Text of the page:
The self-propelled chassis was able to overcome a fundamentally new problem of astronautics—the movement of an automatic laboratory over the surface of the moon. The chassis was designed so that the Lunokhod had high crosscountry capability and could operate reliably for a long period with minimal weight and power consumption. The vehicle could move forward, at two speeds, and in reverse and could turn in place or while moving. It consisted of an undercarriage, a control unit, a safety system, and a device and set of sensors for determining the mechanical properties of the soil and evaluating the crosscountry capability of the chassis. Turns were made by using different rates of rotation of the wheels on the port and starboard sides and by changing the direction of rotation. Braking was accomplished by switching the electric drive motors of the chassis into the electrodynamic braking mode. Electromagnetically controlled disk brakes were incorporated to hold back the Lunokhod on slopes and to bring it to a full stop. The control unit regulated the movement of the Lunokhod on radio commands from the earth and measured and controlled the main parameters of the self-propelled chassis and the automatic operation of the instruments used to study the mechanical properties of the lunar soil. The safety system could effect automatic stopping at limiting angles of roll and trim and in case of overloading of the electric motors driving the wheels.
The device for determining the mechanical properties of the lunar soil made it possible to obtain prompt information on the soil conditions of movement. The distance traversed was determined by the number of rotations of the drive wheels. To allow for slipping of the wheels, a correction determined by means of a free-turning ninth wheel, which was lowered to and raised from the ground by a special drive, was introduced. The vehicle was controlled from the deep-space communications center by a team consisting of a commander, driver, navigator, operator, and flight engineer.
The mode of travel was selected upon evaluation of televised information and incoming telemetry data concerning the magnitude of the roll, the trim of the path traversed, and the conditions and modes of operation of the wheel drives. All systems and scientific instruments of the Lunokhod functioned normally under the conditions of space vacuum, radiation, large temperature variations, and the complexity of the terrain. Their successful operation ensured completion of both the primary and supplementary programs for scientific investigation of the moon and outer space, as well as engineering and design tests.
Lunokhod 1 examined in detail 80,000 sq m of lunar surface. For this purpose, more than 200 panoramic shots and more than 20,000 photographs of the surface were taken by the television systems. The physical and mechanical properties of the surface layer of soil were studied at more than 500 sites along the route; the chemical composition of the soil was analyzed at 25 locations. Operation of Lunokhod 1 ended as a result of depletion of the reserves of the vehicle’s isotopic source of heat. At the conclusion of its work, the vehicle was left at a nearly horizontal site in such a position that its corner light reflector would allow many years of laser ranging from the earth.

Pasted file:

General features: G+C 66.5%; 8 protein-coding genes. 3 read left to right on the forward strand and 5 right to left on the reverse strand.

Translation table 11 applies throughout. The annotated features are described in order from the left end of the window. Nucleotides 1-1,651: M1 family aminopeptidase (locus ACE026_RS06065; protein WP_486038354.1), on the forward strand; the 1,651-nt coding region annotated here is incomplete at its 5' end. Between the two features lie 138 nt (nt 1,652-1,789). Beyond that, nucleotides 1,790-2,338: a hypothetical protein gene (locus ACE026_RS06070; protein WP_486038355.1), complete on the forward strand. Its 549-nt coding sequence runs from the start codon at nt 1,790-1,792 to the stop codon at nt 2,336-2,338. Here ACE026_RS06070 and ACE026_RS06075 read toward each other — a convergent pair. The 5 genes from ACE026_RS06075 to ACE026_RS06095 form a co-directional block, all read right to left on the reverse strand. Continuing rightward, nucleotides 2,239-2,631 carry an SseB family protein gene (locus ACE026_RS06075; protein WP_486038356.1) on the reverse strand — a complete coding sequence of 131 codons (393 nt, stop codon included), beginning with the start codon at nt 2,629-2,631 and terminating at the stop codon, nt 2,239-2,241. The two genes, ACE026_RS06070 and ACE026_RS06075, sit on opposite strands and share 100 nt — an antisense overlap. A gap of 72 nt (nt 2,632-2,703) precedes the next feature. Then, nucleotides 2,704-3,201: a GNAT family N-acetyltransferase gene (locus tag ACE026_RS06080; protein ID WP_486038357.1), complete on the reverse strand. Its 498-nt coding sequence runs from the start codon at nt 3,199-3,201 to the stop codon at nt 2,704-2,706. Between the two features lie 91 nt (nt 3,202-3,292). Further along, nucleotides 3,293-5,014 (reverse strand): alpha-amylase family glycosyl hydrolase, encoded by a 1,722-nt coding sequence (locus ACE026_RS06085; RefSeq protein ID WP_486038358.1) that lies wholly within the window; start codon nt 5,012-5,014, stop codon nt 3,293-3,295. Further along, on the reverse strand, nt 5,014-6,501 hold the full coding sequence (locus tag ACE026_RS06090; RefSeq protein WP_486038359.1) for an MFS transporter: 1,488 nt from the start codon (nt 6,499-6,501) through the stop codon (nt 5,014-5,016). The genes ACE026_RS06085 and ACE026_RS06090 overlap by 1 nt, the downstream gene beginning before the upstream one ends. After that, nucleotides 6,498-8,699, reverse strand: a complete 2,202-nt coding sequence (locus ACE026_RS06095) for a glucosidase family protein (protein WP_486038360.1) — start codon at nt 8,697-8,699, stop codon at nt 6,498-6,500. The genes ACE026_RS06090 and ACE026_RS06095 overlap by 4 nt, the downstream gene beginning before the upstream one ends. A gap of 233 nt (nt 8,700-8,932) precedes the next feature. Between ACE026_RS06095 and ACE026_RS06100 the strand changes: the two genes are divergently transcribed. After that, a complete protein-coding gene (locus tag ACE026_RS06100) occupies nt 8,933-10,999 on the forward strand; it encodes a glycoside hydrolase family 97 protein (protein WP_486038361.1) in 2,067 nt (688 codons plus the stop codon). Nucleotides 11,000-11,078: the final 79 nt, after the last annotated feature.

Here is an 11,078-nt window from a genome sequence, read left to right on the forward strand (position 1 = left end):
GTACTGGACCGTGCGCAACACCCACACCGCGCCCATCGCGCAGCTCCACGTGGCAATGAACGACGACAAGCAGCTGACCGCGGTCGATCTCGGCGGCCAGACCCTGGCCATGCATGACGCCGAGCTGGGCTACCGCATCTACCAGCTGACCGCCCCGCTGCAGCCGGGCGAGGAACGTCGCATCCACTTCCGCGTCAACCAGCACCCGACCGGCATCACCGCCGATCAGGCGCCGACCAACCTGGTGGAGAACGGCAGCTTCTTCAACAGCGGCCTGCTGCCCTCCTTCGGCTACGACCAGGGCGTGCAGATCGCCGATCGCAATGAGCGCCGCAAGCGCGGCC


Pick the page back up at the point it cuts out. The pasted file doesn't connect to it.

On Jan. 16, 1973, Lunokhod 2 was placed near the eastern edge of the Mare Serenitatis (Sea of Serenity), in the ancient Le Monnier crater, by the Luna 21 spacecraft. The selection of this landing site was dictated by the desirability of acquiring new data on the complex zone where the sea and continent meet. Improvement of the design and of the flight systems, installation of additional instruments, and expansion of the capabilities of the equipment made it possible to increase greatly the vehicle’s maneuverability and to perform a great deal of scientific research. In five lunar days Lunokhod 2 traversed a distance of 37 km over complex terrain.
During the flights of the Apollo 15, Apollo 16, and Apollo 17 spacecraft, American astronauts used the Lunar Rover, a two-seat self-propelled vehicle. It had four wheels, each of which had a diameter of 81 cm and a width of 23 cm. The wheel suspension was of the torsion-bar type. Each wheel was a drive wheel and was equipped with an individual motor. The vehicle had an aircraft-type control stick that permitted the astronauts to regulate their speed, to brake, and to make turns. The Rover’s control system, which included a small shutoff device, made it possible to determine the direction of motion, the total distance traveled, and the straight-line distance from and the direction to the lunar module. Special radio equipment (the lunar radio-relay unit) allowed direct communication between the astronauts and the earth. The Rover was folded and stowed in the descent stage of the lunar module. Removal of the Rover and its assembly can be accomplished by one astronaut.
The Rover weighed 725 kg including the Rover proper, 211 kg; the astronauts with portable life-support systems, 364 kg; scientific instruments 54 kg; photography and communications equipment 69 kg; and the remaining weight accounted for by lunar rock samples and miscellaneous items. The Rover was 3.1 m long, 2.1 m wide, and 1.1 m high and had a track width of 1.83 m, a range of 65 km, and a maximum speed of 13 km/hr. The Rover was designed to negotiate slopes inclined up to 20°, obstacles up to 30 cm high, and crevasses up to 70 cm wide. The maximum permissible roll and trim were 45°. The distance traveled by the Lunar Rovers was 27.2 km for the Apollo 15 flight, 27.1 km for the Apollo 16 flight, and 35.7 km for the Apollo 17 flight. The Rover greatly facilitated the astronauts’ work on the moon.
REFERENCESPeredvizhnaia laboratoriia na Lune Lunokhod-1. Moscow, 1971.
Osvoenie kosmicheskogo prostranstva v SSSR. Moscow, 1973.
A. A. EREMENKO